Sutan Puasa: Founder of Kuala Lumpur focuses on the life of Sutan Puasa, a Mandailing migrant to Selangor who played a central role in the early period of tin mining in Kuala Lumpur that occurred in the mid-nineteenth century. It suggests that Sutan Puasa was a key figure in the establishment of a mining and trading settlement in the historically accepted site of Kuala Lumpur, years before conventional historical narratives had dated the foundation of Kuala Lumpur by the Kapitan China, Yap Ah Loy. Lubis’s decision to focus the narrative of the book on the role of Sutan Puasa is motivated in part by the fact that, while he is ‘a son of Kuala Lumpur’, he is descended from a relative of Sutan Puasa and has strong cultural and familial connections with the Mandailing community in Malaysia. This brings us to the significant aspect of this work. The book is indeed a fine example of the way an intensely felt and carefully researched local history can provide information which forms the basis of the kind of ‘re-interpretive history’ that all nations need.
Sutan Puasa: Founder of Kuala Lumpur presents an alternative historical narrative (based on a careful review of historical evidence), different from the prevailing versions which have fed into the nationalist narratives that had been emerging since independence in 1957. More specifically, Lubis provides convincing answers to two deceptively simple questions: first, who was the true founder of Kuala Lumpur? and second, are the existing historical accounts of the founding of Kuala Lumpur accurate?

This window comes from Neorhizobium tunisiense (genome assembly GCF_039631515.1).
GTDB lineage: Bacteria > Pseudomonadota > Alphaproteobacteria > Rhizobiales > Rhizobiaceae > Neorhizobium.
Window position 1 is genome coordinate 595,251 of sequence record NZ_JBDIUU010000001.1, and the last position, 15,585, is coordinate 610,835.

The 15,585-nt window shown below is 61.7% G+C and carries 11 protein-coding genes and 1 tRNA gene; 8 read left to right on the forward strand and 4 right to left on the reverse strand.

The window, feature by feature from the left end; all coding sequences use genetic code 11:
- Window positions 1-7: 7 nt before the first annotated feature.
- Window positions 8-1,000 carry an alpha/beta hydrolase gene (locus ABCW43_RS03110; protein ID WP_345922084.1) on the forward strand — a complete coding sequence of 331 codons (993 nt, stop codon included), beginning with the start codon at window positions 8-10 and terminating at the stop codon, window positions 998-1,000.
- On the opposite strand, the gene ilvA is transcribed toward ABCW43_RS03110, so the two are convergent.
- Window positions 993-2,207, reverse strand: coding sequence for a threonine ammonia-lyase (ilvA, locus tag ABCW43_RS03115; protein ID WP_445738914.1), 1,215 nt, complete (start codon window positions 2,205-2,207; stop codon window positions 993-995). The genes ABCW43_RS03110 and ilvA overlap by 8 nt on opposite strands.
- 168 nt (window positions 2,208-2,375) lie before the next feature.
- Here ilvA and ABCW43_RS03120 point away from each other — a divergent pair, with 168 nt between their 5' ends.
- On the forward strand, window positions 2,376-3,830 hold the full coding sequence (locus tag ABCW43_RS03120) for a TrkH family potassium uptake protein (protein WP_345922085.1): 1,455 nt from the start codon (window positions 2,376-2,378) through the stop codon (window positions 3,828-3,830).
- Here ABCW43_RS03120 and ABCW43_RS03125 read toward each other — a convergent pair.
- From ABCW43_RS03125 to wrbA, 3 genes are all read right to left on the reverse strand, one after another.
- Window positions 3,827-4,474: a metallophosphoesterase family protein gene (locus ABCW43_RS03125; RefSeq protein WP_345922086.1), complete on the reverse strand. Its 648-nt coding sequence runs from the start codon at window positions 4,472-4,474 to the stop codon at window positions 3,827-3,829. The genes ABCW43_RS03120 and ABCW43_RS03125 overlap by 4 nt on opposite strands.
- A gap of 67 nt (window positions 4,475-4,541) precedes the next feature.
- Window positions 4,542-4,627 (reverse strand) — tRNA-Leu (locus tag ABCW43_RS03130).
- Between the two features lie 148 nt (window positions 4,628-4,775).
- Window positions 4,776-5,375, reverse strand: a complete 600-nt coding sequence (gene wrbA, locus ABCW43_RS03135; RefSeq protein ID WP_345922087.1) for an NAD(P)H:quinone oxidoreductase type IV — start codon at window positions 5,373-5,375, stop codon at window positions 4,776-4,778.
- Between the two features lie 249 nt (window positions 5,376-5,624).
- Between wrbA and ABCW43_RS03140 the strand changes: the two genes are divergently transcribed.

Sutan Puasa: Founder of Kuala Lumpur feeds into the debates about the ‘in-between’ periods of Southeast Asian history before colonial rule created fixed national boundaries. Thus, there is ample evidence that the pre-colonial period in Southeast Asia was characterised by migrant networks that utilised the ambit of boundaries as well as territories that existed as ‘in-between spaces’ of the geographical region of Indonesia and the Malayan Peninsula. These networks involved the movement of Bugis, Boyanese, Javanese from eastern Indonesia and the Sumatrans, including migrants from Minangkabau, Mandailing, Rawa and Kerinci.